President Barack Obama and Russian President Vladimir Putin meet at the United Nations General Assembly in New York, Sept. 28, 2015. Obama has called for action against alleged Russian hacking of the election, while a Putin spokesperson denied any government involvement. Reuters

A Kremlin spokesperson denied any Russian interference in the U.S. presidential election Friday after President Barack Obama promised to take action against alleged hacking. Russia, which has been accused of tampering with the election in order to install Donald Trump in the White House, seized on the fact that no official evidence has been made public.

“They need to either stop talking about this or finally present some sort of proof,” Russian President Vladimir Putin’s spokesperson said, according to BBC.

The CIA issued an assessment recently concluding that Russia was responsible for the hack that leaked emails from the Democratic National Campaign and Hillary Clinton aide John Podesta ahead of Election Day, but the FBI hasn't fully agreed. White House press secretary Josh Earnest said Thursday that Putin had been personally involved.

“I think there’s no doubt that when any foreign government tries to impact the integrity of our elections, that we need to take action and we will, at a time and a place of our own choosing,” said Obama, speaking shortly after Earnest's announcement.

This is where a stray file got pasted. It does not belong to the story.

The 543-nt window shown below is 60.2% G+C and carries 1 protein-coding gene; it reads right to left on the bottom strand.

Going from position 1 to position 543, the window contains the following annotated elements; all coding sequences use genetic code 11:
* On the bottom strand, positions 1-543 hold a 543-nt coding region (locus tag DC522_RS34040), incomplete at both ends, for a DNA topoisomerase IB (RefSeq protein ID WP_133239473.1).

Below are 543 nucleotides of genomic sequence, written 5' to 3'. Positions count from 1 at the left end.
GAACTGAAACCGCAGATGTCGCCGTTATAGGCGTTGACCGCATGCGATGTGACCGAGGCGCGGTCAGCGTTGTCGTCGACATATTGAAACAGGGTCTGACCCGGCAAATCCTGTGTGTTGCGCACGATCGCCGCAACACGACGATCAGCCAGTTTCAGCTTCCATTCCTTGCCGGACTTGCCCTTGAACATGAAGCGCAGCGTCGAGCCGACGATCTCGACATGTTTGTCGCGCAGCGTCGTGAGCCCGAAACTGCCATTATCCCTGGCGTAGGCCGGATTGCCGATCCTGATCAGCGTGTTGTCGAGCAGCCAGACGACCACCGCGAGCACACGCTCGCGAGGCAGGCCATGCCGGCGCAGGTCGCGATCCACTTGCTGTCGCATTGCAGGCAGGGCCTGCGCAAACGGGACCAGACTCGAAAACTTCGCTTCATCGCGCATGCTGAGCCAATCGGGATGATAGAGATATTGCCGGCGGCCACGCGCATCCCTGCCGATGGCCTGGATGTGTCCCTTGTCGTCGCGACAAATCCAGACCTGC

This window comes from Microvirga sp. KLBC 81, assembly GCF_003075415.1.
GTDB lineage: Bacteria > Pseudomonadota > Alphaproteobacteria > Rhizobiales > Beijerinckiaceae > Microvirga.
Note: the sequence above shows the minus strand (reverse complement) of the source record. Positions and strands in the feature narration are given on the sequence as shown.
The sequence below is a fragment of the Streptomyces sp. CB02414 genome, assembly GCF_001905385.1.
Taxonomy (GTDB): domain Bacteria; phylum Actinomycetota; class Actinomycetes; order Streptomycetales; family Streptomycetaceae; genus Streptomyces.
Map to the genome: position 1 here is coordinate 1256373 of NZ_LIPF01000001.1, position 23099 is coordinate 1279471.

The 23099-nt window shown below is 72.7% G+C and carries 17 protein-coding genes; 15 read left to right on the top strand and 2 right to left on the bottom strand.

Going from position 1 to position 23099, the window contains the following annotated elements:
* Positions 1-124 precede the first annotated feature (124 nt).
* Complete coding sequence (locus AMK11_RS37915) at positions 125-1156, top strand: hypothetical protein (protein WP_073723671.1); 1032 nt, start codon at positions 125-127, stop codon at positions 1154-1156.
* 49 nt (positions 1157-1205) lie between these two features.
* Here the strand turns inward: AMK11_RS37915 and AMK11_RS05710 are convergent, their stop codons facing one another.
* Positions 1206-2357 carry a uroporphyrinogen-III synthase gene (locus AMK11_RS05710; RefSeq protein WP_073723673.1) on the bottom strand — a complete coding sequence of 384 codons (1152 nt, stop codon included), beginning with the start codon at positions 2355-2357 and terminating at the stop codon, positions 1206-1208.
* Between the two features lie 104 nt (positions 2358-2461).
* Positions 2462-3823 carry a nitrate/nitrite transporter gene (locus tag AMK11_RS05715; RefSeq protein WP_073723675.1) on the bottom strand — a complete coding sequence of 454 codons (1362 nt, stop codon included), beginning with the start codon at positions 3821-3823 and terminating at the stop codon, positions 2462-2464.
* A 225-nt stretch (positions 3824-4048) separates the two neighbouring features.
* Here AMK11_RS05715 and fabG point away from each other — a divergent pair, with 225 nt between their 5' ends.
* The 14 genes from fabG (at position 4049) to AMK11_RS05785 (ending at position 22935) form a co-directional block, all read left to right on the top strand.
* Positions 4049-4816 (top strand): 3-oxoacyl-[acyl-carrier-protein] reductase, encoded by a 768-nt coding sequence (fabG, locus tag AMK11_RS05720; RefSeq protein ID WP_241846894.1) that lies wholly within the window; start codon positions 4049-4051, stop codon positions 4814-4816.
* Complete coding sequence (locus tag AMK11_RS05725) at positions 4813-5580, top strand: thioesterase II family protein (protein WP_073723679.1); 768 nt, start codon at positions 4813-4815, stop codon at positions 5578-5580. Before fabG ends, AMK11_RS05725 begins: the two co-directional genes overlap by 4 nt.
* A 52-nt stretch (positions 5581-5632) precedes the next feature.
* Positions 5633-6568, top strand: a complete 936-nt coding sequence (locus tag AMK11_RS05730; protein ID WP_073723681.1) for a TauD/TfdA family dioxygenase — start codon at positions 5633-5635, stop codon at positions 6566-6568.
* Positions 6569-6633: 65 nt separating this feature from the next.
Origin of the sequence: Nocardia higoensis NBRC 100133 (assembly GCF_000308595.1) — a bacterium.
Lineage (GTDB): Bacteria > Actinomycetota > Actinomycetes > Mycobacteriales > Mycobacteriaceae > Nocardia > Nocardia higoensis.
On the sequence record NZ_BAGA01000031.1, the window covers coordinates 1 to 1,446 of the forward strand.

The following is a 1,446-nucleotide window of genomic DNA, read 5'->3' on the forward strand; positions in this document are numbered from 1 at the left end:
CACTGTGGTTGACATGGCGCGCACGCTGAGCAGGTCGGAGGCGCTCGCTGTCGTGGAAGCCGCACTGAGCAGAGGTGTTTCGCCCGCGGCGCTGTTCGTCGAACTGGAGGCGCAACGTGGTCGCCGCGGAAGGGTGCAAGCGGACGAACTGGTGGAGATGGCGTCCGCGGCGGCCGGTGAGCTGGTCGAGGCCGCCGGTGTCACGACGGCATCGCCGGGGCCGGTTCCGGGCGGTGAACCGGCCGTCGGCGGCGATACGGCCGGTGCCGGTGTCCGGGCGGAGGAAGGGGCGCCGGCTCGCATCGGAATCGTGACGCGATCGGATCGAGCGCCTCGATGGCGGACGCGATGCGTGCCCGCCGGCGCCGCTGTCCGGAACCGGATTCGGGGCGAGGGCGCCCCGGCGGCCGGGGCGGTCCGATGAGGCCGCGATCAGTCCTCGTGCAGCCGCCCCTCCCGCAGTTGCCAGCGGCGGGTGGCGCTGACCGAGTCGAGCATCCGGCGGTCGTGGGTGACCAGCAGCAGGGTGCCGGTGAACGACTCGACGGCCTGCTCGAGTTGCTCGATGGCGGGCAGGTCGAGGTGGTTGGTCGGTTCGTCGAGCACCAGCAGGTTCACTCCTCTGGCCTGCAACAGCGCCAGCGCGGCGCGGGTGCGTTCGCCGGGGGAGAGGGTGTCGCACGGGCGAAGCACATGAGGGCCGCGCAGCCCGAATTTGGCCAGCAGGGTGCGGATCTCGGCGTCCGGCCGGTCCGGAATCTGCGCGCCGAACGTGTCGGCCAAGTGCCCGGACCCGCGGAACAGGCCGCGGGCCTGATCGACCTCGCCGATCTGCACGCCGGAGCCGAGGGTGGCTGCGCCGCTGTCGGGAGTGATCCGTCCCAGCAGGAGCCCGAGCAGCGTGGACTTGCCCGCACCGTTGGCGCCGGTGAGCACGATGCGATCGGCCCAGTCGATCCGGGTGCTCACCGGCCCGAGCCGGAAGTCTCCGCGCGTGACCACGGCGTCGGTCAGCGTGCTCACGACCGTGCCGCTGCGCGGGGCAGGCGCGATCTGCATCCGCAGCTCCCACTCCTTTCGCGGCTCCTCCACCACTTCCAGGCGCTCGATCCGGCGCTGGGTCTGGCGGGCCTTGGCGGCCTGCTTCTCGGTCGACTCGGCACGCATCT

Meanwhile, WikiLeaks founder Julian Assange spoke to Fox News’ Sean Hannity Thursday and said the source that provided the organization with the emails was not the Russian government.

Russian President Vladimir Putin and President Barack Obama meet at the G20 Summit in Hangzhou, China, Sept. 5, 2016. Obama has called for action after alleged Russian hacking of the election, while a Putin spokesperson denied any such involvement. Reuters

“So, in other words, let me be clear,” Hannity asked Assange. “Russia did not give you the Podesta documents or anything from the DNC?”

“That’s correct,” Assange said.

Assange called the allegations of Russian involvement a distraction and urged people to “pay attention to the content of the publication.” He also said WikiLeaks had received information related to the Republican National Committee and Trump, but the information had already been made public.

Democratic and Republican officials have repeatedly called for an investigation into the hack. Trump himself, however, has denied Russian involvement.

“It’s just another excuse,” he told Fox News’ Chris Wallace in an interview Sunday. “We had a massive landslide victory, as you know, in the Electoral College.”